Organ Concerto No.3

Johann Sebastian Bach

Organ Concerto No.3 in C major


About this work

"Grosso Mogul" -- or "Grand Mogul" -- is indeed a fitting name for Antonio Vivaldi's magnificent and showy Concerto in D major for violin, strings, and basso continuo, RV 208. Perhaps even grander still is J.S. Bach's transcription of it as a work for organ solo -- the Concerto for organ No. 3 in C major, BWV 594 (ca. 1713 - 1718); it is the longest by far of all the organ transcriptions.

The first published version of Vivaldi's violin concerto is to be found in Op. 7 of 1716 - 1717, as Op. 7 No. 5. But this published version has a different middle movement than RV 208 proper, and also than BWV 594 (the version in Op. 7 is known as RV 208a); Bach, therefore, must have gotten his hands on a privately circulated copy of the original RV 208.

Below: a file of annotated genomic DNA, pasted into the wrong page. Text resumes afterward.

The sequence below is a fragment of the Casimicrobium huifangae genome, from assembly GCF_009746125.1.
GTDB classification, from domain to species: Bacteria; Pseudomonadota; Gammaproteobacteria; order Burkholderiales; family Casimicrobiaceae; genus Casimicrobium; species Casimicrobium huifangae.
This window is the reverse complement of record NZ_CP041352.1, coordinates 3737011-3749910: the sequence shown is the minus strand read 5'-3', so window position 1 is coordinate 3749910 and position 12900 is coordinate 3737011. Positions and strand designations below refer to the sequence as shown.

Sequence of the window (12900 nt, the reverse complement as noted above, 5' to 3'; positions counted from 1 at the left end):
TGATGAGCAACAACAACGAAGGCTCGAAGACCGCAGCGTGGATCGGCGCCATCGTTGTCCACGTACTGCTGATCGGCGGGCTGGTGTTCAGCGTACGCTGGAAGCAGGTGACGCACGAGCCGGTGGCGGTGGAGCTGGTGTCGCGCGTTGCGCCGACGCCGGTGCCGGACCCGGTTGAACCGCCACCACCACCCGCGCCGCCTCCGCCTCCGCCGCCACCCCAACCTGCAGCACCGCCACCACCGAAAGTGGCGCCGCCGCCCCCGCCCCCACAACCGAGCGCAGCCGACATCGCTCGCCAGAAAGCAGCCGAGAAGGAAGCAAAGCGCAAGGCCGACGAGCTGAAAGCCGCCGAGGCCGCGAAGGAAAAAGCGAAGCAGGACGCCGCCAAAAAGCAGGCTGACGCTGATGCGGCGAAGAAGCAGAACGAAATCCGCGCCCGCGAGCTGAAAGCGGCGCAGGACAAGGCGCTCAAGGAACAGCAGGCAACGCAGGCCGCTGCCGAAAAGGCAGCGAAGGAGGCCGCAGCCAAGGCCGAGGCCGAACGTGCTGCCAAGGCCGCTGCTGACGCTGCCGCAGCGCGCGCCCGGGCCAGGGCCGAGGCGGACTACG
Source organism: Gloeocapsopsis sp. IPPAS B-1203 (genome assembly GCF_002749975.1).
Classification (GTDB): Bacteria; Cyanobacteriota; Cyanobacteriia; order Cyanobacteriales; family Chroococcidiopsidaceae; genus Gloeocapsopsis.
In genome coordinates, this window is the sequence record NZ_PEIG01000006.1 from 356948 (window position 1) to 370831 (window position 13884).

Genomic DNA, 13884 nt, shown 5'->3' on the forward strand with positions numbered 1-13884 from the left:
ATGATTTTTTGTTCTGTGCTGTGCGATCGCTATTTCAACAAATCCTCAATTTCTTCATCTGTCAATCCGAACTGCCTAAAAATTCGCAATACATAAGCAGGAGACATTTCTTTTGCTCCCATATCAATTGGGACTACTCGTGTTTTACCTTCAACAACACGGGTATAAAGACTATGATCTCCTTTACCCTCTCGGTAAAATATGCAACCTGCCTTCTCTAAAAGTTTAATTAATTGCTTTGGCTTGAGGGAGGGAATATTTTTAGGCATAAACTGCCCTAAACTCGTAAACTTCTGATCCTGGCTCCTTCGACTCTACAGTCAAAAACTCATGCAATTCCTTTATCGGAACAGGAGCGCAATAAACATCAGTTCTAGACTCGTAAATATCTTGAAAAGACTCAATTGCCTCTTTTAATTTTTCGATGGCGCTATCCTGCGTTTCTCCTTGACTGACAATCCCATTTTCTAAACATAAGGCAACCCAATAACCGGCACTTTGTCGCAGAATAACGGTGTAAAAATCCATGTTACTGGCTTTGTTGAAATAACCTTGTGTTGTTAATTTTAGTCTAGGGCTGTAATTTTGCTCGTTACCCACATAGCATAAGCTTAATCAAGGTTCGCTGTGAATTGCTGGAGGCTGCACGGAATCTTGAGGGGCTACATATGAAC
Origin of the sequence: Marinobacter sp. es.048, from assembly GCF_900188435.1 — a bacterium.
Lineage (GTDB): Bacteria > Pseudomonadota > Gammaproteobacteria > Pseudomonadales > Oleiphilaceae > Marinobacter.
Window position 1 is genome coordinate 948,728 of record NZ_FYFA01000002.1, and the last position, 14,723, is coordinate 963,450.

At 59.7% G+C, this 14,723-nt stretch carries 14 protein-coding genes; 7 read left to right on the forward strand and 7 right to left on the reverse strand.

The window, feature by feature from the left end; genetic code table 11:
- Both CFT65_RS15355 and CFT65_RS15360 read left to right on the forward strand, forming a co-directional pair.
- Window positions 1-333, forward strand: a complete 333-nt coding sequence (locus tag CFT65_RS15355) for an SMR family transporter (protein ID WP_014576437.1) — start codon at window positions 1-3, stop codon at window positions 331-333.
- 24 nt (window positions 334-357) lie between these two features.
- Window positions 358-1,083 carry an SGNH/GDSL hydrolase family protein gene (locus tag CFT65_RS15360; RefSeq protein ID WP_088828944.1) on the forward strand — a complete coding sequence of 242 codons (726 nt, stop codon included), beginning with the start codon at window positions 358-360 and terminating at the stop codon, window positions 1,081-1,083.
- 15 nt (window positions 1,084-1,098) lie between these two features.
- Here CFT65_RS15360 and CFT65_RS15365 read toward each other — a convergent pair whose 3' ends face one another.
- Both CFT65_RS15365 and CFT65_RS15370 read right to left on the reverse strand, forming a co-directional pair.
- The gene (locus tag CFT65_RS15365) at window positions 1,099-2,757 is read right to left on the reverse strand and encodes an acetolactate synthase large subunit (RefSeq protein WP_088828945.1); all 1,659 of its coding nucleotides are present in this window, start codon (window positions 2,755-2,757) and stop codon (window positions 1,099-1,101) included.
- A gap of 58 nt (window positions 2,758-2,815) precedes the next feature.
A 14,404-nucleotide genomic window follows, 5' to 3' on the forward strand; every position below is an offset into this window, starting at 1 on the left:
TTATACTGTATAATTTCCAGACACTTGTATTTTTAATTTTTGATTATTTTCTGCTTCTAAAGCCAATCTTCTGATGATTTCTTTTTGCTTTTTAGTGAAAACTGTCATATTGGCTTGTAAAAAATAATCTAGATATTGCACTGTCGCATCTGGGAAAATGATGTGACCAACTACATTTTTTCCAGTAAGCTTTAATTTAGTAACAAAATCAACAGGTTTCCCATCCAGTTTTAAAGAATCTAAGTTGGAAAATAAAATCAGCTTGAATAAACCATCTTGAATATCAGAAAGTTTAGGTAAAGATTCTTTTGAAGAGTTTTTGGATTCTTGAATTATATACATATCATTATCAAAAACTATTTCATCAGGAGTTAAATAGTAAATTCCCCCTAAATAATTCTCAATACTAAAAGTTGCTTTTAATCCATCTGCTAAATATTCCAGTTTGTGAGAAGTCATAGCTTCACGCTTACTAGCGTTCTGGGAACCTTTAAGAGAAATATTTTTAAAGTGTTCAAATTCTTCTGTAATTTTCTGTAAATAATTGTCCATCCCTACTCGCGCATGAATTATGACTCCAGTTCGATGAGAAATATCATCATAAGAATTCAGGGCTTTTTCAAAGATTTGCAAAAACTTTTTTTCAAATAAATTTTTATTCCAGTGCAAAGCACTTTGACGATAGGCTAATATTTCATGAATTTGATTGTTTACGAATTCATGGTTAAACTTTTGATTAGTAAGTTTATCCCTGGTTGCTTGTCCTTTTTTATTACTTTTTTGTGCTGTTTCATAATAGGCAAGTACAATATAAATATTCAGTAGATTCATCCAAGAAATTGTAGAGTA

Both the original concerto and Bach's transcription follow the standard three-movement blueprint, with quick outer movements (the last especially lengthy) and an Adagio the center. Besides transposing the concerto from D major down to C major, Bach also effected a number of small changes to its textures and counterpoint to make it better suit the organ, as well as his own tastes. The bravura solo passages of the first and third movements become, in Bach's hands, exhilarating displays of finger velocity and hand coordination.